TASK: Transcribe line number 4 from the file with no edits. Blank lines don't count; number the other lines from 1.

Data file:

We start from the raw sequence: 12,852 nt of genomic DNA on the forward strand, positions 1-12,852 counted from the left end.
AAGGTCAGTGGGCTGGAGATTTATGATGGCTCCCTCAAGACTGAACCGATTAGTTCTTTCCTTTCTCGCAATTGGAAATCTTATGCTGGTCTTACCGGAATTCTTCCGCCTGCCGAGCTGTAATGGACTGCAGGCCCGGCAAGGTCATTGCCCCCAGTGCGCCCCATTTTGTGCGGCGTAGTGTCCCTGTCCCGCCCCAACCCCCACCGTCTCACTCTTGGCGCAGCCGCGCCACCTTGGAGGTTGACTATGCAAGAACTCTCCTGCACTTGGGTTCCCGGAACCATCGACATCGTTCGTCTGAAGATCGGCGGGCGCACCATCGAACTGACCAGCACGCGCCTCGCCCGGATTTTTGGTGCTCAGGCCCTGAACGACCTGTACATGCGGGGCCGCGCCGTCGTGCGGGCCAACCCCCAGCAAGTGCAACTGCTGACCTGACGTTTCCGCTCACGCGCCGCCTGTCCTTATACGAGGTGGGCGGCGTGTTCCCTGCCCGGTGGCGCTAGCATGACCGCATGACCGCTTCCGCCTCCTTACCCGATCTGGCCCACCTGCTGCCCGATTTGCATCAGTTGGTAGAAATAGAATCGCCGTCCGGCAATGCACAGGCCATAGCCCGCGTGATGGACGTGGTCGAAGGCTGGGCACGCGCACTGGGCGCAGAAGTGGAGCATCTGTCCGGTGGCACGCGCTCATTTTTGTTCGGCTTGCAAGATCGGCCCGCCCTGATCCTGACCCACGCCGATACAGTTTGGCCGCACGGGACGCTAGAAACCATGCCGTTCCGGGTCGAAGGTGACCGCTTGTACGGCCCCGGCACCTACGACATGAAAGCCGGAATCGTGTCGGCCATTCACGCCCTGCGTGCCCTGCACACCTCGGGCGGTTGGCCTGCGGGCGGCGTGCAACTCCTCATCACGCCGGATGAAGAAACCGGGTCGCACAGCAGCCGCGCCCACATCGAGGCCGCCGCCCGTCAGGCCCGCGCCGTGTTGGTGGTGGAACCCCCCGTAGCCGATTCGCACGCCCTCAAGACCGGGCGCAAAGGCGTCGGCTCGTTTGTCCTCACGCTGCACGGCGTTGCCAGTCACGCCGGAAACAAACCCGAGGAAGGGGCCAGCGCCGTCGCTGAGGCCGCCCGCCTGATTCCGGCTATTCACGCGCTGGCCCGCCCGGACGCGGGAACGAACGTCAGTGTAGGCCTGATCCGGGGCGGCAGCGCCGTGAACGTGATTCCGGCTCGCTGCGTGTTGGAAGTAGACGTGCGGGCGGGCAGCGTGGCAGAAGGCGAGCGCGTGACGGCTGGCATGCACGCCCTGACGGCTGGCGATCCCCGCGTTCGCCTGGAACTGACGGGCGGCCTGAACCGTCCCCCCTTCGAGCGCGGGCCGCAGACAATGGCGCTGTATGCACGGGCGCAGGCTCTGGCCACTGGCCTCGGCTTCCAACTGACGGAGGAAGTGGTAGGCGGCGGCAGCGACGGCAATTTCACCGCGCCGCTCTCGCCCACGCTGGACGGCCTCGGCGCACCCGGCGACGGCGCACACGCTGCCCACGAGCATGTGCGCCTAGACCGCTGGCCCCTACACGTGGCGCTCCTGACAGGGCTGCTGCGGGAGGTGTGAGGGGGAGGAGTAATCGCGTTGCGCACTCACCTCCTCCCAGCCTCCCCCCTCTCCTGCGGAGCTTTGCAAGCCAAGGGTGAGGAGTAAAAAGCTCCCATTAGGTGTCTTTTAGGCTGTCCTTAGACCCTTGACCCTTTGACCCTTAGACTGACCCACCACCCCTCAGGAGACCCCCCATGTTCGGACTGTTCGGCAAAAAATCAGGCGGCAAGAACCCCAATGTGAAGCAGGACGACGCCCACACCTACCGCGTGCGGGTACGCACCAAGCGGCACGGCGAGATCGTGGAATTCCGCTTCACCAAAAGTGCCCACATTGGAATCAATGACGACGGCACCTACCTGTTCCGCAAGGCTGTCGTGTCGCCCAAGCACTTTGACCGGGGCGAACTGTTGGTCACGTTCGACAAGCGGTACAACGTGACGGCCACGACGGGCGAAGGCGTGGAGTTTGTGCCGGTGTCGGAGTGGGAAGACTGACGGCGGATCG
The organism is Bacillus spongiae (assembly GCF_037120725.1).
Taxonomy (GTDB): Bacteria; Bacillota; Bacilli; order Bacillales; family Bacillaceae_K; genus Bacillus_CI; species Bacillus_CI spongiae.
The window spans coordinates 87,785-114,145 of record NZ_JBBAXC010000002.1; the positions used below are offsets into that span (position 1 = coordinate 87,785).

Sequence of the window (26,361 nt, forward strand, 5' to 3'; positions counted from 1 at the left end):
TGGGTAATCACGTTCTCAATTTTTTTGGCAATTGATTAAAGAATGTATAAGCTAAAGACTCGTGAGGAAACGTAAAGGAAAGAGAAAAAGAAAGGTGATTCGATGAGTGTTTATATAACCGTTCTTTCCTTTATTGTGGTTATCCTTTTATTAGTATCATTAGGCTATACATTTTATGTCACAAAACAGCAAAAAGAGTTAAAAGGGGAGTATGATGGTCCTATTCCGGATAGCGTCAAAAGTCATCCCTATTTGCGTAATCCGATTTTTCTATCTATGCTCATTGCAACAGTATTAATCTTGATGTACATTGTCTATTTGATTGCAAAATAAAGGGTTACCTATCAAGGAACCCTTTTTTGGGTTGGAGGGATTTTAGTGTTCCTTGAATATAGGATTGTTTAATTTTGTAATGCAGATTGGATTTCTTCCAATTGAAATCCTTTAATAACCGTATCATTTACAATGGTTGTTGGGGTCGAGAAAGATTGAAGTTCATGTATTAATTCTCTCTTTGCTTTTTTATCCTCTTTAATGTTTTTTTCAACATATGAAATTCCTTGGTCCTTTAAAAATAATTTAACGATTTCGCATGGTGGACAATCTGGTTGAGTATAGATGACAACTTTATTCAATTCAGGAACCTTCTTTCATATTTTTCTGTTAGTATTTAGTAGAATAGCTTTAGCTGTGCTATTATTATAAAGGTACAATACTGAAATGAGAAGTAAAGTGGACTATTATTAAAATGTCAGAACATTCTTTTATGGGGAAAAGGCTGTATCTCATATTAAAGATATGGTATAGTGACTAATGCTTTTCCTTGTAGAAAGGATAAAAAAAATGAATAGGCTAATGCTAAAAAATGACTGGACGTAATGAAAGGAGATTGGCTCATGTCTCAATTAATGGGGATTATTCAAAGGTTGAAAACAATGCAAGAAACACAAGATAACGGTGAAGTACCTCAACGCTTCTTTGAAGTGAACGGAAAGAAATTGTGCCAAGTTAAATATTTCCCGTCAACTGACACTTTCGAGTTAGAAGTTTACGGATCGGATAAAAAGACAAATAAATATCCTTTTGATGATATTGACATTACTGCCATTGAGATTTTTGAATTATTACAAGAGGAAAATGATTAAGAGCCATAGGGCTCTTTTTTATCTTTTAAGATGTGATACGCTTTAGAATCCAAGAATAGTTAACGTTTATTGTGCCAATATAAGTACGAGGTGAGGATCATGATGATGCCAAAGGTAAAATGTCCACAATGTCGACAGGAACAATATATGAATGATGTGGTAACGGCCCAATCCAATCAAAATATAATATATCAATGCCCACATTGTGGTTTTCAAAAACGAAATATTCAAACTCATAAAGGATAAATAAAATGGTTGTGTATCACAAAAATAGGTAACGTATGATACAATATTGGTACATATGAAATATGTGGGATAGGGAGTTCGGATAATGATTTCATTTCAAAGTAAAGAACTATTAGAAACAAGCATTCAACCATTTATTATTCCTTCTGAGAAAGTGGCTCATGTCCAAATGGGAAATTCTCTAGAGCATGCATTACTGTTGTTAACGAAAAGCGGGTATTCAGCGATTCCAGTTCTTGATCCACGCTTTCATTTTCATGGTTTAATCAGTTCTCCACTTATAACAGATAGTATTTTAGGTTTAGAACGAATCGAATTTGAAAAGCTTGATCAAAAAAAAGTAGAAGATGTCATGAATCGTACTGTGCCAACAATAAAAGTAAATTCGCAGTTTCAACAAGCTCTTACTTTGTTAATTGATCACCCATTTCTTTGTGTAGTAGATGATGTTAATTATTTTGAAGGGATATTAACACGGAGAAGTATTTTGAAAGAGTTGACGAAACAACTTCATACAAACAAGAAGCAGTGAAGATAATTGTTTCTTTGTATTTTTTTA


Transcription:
Taxonomy (GTDB): Bacteria; Bacillota; Bacilli; order Bacillales; family Bacillaceae_K; genus Bacillus_CI; species Bacillus_CI spongiae.